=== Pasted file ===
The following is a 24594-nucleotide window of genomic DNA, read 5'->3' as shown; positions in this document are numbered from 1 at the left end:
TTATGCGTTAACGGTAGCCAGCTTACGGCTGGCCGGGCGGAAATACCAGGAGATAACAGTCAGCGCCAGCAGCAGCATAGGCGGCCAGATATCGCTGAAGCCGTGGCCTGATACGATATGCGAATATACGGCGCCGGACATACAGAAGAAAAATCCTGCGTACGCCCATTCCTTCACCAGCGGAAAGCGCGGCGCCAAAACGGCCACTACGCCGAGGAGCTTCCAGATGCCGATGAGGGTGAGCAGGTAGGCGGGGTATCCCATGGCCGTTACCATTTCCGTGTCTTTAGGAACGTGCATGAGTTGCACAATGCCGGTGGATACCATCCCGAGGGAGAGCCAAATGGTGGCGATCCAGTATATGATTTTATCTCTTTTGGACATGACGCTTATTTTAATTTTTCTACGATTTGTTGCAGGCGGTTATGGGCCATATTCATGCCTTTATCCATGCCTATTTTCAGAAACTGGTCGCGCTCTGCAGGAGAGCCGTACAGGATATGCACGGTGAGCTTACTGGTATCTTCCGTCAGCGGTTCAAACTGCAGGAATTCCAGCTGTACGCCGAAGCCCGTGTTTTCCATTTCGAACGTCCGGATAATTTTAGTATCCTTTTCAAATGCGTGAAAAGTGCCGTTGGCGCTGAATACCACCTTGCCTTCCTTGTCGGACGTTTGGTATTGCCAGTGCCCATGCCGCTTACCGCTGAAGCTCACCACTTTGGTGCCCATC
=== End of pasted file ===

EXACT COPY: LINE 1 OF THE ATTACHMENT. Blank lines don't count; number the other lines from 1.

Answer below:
The following is a 24594-nucleotide window of genomic DNA, read 5'->3' as shown; positions in this document are numbered from 1 at the left end: